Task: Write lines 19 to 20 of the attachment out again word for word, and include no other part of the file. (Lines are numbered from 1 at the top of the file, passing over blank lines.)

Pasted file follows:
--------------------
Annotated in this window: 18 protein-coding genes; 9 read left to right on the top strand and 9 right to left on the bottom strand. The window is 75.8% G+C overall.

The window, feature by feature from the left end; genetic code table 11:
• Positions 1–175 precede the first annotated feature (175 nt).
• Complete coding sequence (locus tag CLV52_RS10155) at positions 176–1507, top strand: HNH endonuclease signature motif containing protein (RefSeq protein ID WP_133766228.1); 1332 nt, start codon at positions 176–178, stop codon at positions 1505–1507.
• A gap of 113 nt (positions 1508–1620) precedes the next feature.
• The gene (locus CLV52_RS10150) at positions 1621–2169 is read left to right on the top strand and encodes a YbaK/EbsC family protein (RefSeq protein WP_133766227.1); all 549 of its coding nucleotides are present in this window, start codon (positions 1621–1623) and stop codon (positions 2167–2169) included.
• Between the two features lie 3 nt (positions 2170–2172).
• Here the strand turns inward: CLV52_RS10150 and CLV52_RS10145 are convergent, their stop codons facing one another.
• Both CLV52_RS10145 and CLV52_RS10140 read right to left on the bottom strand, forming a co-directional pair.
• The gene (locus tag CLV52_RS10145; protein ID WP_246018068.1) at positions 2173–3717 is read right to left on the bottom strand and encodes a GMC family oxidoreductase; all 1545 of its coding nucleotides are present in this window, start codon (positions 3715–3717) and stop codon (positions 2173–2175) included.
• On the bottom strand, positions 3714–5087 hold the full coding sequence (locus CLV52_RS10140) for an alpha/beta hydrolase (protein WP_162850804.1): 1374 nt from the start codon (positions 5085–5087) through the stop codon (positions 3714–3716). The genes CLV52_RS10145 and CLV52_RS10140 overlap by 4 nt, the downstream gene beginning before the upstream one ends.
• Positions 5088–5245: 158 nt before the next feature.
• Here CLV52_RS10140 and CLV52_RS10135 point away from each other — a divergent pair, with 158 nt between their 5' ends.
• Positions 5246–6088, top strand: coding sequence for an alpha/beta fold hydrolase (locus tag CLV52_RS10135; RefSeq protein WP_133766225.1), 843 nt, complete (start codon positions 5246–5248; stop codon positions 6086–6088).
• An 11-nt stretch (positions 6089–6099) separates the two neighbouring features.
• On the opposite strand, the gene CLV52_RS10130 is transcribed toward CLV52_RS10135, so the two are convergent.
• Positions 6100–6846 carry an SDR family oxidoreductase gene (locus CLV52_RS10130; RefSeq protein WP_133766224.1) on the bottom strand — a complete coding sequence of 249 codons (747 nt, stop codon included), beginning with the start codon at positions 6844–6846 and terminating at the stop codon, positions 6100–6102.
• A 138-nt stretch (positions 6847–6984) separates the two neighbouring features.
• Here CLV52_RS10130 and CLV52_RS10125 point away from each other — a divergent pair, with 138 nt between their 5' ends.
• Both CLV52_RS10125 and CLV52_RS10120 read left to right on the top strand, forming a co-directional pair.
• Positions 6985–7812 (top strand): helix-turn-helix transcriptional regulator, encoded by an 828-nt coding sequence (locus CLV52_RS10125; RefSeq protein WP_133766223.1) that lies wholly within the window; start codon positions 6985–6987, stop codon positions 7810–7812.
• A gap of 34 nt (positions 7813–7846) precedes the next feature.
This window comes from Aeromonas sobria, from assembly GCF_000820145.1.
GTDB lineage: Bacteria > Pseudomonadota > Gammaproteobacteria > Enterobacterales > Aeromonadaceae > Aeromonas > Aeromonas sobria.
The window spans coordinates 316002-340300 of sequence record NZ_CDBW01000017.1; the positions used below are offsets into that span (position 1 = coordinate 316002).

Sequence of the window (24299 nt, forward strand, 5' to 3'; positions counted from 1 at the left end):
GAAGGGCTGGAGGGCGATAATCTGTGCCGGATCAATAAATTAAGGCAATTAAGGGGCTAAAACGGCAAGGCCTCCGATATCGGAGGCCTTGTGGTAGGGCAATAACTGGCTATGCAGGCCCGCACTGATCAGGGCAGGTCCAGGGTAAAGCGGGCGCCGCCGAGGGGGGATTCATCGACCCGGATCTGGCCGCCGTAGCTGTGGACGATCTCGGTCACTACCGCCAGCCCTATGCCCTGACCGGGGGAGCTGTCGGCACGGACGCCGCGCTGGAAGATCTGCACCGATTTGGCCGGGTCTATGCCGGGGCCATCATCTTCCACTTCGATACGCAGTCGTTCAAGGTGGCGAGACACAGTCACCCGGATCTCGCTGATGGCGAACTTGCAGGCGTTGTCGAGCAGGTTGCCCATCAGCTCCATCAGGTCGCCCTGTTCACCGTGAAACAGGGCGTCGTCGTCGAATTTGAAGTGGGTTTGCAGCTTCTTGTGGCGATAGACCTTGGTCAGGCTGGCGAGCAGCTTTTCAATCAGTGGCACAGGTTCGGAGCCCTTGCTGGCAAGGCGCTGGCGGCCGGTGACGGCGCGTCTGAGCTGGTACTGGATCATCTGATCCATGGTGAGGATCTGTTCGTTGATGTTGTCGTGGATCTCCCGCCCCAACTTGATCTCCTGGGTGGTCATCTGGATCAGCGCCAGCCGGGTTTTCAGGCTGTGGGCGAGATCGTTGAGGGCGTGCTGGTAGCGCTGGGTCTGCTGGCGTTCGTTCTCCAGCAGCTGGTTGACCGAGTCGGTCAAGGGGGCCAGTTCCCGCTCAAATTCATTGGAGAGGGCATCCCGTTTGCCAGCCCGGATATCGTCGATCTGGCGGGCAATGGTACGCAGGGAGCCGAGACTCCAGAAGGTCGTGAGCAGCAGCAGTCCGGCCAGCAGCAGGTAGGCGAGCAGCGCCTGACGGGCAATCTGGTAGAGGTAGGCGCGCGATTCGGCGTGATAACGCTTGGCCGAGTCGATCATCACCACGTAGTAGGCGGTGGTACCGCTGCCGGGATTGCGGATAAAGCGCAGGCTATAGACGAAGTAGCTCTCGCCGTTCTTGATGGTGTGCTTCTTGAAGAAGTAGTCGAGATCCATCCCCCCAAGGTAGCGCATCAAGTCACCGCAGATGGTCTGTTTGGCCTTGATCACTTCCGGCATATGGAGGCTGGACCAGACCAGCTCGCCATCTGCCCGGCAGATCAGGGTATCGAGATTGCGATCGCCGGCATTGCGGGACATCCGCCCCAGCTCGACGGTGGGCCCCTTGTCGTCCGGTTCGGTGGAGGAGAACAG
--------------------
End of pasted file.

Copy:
• Here CLV52_RS10130 and CLV52_RS10125 point away from each other — a divergent pair, with 138 nt between their 5' ends.
• Both CLV52_RS10125 and CLV52_RS10120 read left to right on the top strand, forming a co-directional pair.